McBride, D. M. (2013). The process of research in psychology. London: Sage Publications.

London Trip (research)

When I was walking around London I noticed an advertisement that had a man on it, the movements he was making caught my eye. He pointed in different directions, making hand gestures and seemed to make eye contact with you. This was enticing. Below you can see how the advertisement and I interacted.


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At first, the advertisement asks you if you can out stare it, and you touch the screen to start.


When you press the screen, It counts down to 0, and then you must keep looking at the advertisement or you lose. When you lose, you get a print out for a free trial for contact lenses. 20141212-112648.jpg


During the ‘staring contest’ the man made silly faces and tried to make you lose. 20141212-112725.jpg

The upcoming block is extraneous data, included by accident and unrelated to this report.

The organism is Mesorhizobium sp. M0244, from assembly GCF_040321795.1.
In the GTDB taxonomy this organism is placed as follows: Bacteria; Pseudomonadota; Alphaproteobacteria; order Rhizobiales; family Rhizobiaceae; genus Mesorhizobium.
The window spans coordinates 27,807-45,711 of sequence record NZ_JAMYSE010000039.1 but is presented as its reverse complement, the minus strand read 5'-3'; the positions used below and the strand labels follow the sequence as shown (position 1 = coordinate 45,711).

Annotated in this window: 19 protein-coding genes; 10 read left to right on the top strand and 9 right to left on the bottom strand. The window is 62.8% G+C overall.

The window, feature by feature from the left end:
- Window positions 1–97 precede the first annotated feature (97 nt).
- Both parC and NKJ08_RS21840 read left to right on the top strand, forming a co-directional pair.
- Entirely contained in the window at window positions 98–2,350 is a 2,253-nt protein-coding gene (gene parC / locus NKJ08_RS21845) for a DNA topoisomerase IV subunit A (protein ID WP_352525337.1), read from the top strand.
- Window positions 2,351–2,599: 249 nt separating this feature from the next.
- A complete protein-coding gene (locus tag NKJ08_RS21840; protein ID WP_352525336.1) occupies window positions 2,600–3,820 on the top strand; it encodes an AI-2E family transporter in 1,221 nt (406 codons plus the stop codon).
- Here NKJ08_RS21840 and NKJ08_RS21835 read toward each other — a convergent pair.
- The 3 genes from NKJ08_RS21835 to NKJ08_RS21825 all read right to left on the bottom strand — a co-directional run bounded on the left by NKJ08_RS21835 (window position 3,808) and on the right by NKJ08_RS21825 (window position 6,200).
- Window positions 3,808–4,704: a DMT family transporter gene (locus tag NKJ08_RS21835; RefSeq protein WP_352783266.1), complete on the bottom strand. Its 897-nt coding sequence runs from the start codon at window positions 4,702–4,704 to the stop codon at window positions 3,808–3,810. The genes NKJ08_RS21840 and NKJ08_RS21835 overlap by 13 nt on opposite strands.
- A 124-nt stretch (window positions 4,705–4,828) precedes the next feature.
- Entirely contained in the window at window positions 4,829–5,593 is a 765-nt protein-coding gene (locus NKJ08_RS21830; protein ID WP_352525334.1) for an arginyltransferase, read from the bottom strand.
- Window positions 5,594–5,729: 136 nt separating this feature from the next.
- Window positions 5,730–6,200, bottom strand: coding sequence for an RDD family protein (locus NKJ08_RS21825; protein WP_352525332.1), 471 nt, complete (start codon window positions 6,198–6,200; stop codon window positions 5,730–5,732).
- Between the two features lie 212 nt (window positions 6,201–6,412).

When you win, you get congratulated and then you get given the option to print out a free trial for contact lenses. This experience has inspired me to use a video of someone to be interacted with in my processing piece. 20141212-112735.jpg


After London I have been researching videos which are similar to the advert that I interacted with. I have found two videos which are relevant to my chosen theory by Ervin Goffman. Both of these videos give the impression to the audience of being watched.

I like that this project seems to make people interacting with it more social. I think something like this could work well and be effective in the space for my project. This video makes the person viewing it feel watched by everyone interacting with it as well as seeing themselves. As this installation shows the audience it can make people want to act in a certain way because others can see them doing things as well as themselves seeing how they are acting.